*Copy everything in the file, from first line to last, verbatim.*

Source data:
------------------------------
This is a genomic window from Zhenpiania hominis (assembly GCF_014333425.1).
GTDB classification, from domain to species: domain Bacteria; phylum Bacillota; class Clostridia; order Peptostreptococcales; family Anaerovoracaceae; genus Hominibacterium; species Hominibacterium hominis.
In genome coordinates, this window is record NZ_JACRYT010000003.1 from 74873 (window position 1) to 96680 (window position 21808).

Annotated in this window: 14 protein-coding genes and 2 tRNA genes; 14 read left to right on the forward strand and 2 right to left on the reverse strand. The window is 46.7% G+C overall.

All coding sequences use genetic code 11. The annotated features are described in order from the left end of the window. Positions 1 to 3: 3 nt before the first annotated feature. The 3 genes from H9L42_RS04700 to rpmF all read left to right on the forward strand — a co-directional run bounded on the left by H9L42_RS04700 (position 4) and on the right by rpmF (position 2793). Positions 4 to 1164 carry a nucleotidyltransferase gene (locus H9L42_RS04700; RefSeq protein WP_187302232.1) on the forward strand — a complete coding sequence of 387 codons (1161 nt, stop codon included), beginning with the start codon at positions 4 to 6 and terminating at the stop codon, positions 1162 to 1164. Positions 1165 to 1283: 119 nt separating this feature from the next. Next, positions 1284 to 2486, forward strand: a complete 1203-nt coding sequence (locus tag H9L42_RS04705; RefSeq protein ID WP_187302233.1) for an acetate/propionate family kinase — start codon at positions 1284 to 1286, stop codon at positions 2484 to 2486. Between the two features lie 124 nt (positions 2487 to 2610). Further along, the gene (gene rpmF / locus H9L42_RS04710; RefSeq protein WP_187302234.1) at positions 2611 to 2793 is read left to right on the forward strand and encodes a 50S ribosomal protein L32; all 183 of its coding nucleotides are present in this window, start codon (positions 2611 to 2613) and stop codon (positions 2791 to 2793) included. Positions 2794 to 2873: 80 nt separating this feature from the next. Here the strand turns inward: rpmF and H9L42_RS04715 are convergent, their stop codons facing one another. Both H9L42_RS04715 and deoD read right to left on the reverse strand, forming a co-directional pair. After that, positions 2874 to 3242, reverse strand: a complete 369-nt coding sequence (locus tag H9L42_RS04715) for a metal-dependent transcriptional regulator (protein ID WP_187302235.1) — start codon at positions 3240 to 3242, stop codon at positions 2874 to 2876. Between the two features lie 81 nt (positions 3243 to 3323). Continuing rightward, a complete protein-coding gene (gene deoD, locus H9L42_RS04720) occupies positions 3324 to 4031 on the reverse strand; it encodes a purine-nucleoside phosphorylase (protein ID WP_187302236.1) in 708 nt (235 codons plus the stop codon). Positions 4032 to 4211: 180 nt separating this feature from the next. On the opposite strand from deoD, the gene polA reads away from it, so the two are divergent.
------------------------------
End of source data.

This is a genomic window from Zhenpiania hominis (assembly GCF_014333425.1).
GTDB classification, from domain to species: domain Bacteria; phylum Bacillota; class Clostridia; order Peptostreptococcales; family Anaerovoracaceae; genus Hominibacterium; species Hominibacterium hominis.
In genome coordinates, this window is record NZ_JACRYT010000003.1 from 74873 (window position 1) to 96680 (window position 21808).

Annotated in this window: 14 protein-coding genes and 2 tRNA genes; 14 read left to right on the forward strand and 2 right to left on the reverse strand. The window is 46.7% G+C overall.

All coding sequences use genetic code 11. The annotated features are described in order from the left end of the window. Positions 1 to 3: 3 nt before the first annotated feature. The 3 genes from H9L42_RS04700 to rpmF all read left to right on the forward strand — a co-directional run bounded on the left by H9L42_RS04700 (position 4) and on the right by rpmF (position 2793). Positions 4 to 1164 carry a nucleotidyltransferase gene (locus H9L42_RS04700; RefSeq protein WP_187302232.1) on the forward strand — a complete coding sequence of 387 codons (1161 nt, stop codon included), beginning with the start codon at positions 4 to 6 and terminating at the stop codon, positions 1162 to 1164. Positions 1165 to 1283: 119 nt separating this feature from the next. Next, positions 1284 to 2486, forward strand: a complete 1203-nt coding sequence (locus tag H9L42_RS04705; RefSeq protein ID WP_187302233.1) for an acetate/propionate family kinase — start codon at positions 1284 to 1286, stop codon at positions 2484 to 2486. Between the two features lie 124 nt (positions 2487 to 2610). Further along, the gene (gene rpmF / locus H9L42_RS04710; RefSeq protein WP_187302234.1) at positions 2611 to 2793 is read left to right on the forward strand and encodes a 50S ribosomal protein L32; all 183 of its coding nucleotides are present in this window, start codon (positions 2611 to 2613) and stop codon (positions 2791 to 2793) included. Positions 2794 to 2873: 80 nt separating this feature from the next. Here the strand turns inward: rpmF and H9L42_RS04715 are convergent, their stop codons facing one another. Both H9L42_RS04715 and deoD read right to left on the reverse strand, forming a co-directional pair. After that, positions 2874 to 3242, reverse strand: a complete 369-nt coding sequence (locus tag H9L42_RS04715) for a metal-dependent transcriptional regulator (protein ID WP_187302235.1) — start codon at positions 3240 to 3242, stop codon at positions 2874 to 2876. Between the two features lie 81 nt (positions 3243 to 3323). Continuing rightward, a complete protein-coding gene (gene deoD, locus H9L42_RS04720) occupies positions 3324 to 4031 on the reverse strand; it encodes a purine-nucleoside phosphorylase (protein ID WP_187302236.1) in 708 nt (235 codons plus the stop codon). Positions 4032 to 4211: 180 nt separating this feature from the next. On the opposite strand from deoD, the gene polA reads away from it, so the two are divergent.